by Lance Roberts, RIA
High inflation has captured the headlines as of late particularly as CPI recently hit the highest levels since 1981. Some are even suggesting we will face hyperinflation. However, while inflation is certainly present, the question to be answered is whether it will remain that way, or if the worst may already be behind us?
To answer that question, let’s define the difference between an inflationary increase and hyperinflation.
Not surprisingly, as Milton Friedman stated,
“Inflation is always and everywhere a monetary phenomenon. It is always and everywhere a result of too much money, of a more rapid increase of money, than of output. Moreover, in the modern era, the important next step is to recognize that today the governments control the quantity of money so that, as a result, inflation in the United States is made in Washington and nowhere else.“
Milton Friedman’s statement is backed up by the chart below of the M2 money supply compared to inflation (with a 9-month lag).
So, where did that surge in the money supply come from? Massive government bailout programs sent money directly to households that far exceeded economic activity. With production shutdown, demand dwarfed supply.
However, what we are experiencing is high inflation. “Hyperinflation” is not a threat. At least not yet.
“Hyper-inflation comes from a complete loss of faith in a currency from the threat of losing a war (Weimer Republic), an economic collapse, or some other catastrophic event. The U.S., even with all of our economic ills and woes, is still the safest place, in terms of liquidity, depth, and strength, to store excess reserves. The near historic low yield on government treasuries tells the story here.” – Real Investment Show
With that understanding, we can now examine what comes next in terms of high inflation.
The Peak Of Inflation May Be In
When discussing the inflation rate it is critical to remember that we measure the “rate of inflation” on an annualized basis. In other words, compare the current level of inflation index to the index level 12-months prior. That calculation provides the annual “rate,” or rate of change, in the consumer price index.
With the latest read of the inflation index, the annual rate of change was 8.2%. Here is where it gets interesting. If we assume that homeowners’ equivalent rent, food, gasoline, energy, and healthcare costs all remain at the current elevated rate into 2023, inflation will fall back to 2%. Such is because as we move forward, the inflation index will be calculated against rising index levels. The result will be lower levels of the “inflation rate” even though the cost of goods and services had no change in price.
While that seems confusing, it is just a function of the underlying math.
Evidence Of Disinflation
However, the decline in the inflation rate may be substantially more prominent as the Federal Reserve begins its rate hike campaign and reduction of its balance sheet. Already, higher interest rates are slowing the housing market, and high prices are creating demand destruction. Already, consumer confidence is dropping sharply as expectations for consumers are collapsing.
Of course, that lack of confidence leads to decisions to consume less as the cost of living increases outstrip wage growth. The decline in demand is showing up in the Cass Freight Index.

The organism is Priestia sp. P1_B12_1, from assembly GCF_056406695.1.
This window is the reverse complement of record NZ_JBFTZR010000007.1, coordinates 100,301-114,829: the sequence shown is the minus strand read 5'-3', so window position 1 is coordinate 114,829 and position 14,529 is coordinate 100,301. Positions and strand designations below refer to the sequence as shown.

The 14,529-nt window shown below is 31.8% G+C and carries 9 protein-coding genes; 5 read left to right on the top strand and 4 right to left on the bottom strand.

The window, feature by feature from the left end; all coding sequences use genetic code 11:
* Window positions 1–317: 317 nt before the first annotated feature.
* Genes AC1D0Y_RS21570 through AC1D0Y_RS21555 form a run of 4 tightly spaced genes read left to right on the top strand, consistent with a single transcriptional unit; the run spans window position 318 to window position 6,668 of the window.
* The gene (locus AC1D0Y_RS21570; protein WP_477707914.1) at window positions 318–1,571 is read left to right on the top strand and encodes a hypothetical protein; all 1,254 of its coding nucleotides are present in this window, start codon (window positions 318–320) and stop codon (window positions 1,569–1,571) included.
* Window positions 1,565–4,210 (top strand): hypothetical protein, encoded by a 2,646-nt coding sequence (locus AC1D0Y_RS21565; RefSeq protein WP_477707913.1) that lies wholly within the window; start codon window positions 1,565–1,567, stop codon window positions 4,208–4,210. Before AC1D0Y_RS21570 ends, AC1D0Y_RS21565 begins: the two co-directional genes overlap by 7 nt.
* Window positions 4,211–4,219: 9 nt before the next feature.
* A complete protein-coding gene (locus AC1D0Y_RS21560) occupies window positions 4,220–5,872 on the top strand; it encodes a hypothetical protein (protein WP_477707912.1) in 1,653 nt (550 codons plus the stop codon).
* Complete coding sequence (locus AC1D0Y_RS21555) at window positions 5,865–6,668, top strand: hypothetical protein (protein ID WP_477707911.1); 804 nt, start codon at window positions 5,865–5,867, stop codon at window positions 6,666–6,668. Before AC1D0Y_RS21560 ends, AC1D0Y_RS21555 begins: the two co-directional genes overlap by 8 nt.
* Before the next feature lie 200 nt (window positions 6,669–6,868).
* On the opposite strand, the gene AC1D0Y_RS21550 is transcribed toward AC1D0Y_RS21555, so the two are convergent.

As Bloomberg’s Simon White writes, real economic activity in the U.S. is slowing sharply, and:
“This is showing up in lower demand for new trucks and autos, and a tailing off in freight volumes, leaving transport stocks facing more downside.”
Not surprisingly, heavy truck sales in the U.S. are, as Simon notes, a
“Very good leading indicator of economic activity, with 65% of the dollar value of North American freight moved by trucks. But new truck sales have been falling sharply, now at -23% on an annual basis. New auto sales are falling at a similar rate. Truck and auto sales combined are falling at a rate previously only associated with recessions.
As shown in the latest CPI report, auto sales are indeed dropping sharply.
Deflation Likely A Bigger Issue For The Fed
The surge in “artificial inflation,” from the flood of liquidity against a supply shortage, will revert to a disinflationary trend. Debt and demographics will continue to drive deflationary pressures leading to a reversal of the inflation trade.
As the fear of inflation rose, investors piled into the commodity trade. While commodity prices rose due to the supply shortage, the reversal of that liquidity will undermine those assets. (Commodity prices track interest rates)
As we showed recently, the reversal in commodity prices will worsen if the Fed proceeds with its monetary tightening.
“Historically, when the Fed hikes rates or tapers its balance sheet, oil prices decline from slower growth and deflationary pressures.” – Real Investment Report 01-21-22
Many continue to compare the current economic environment to the 1970’s inflationary spike. However, the impact of demographics and debt are vastly different.
Throughout 2022, disinflation will likely be the most significant threat to the markets and economy. Such was the point in early 2021 in “Sugar Rush.”
Unless the Government remains committed to a continuous stimulus, once the “sugar rush” fades, the economy will “crash” back to its organic state.
The bottom line is that America can’t grow its way back to prosperity on the back of social assistance. The average American is fighting to make ends meet as their living cost rises while wage growth remains stagnant.
The 3-Ds suggest inflation will give way to deflation, economic strength will weaken, and over-zealous investors will once again get left holding the bag.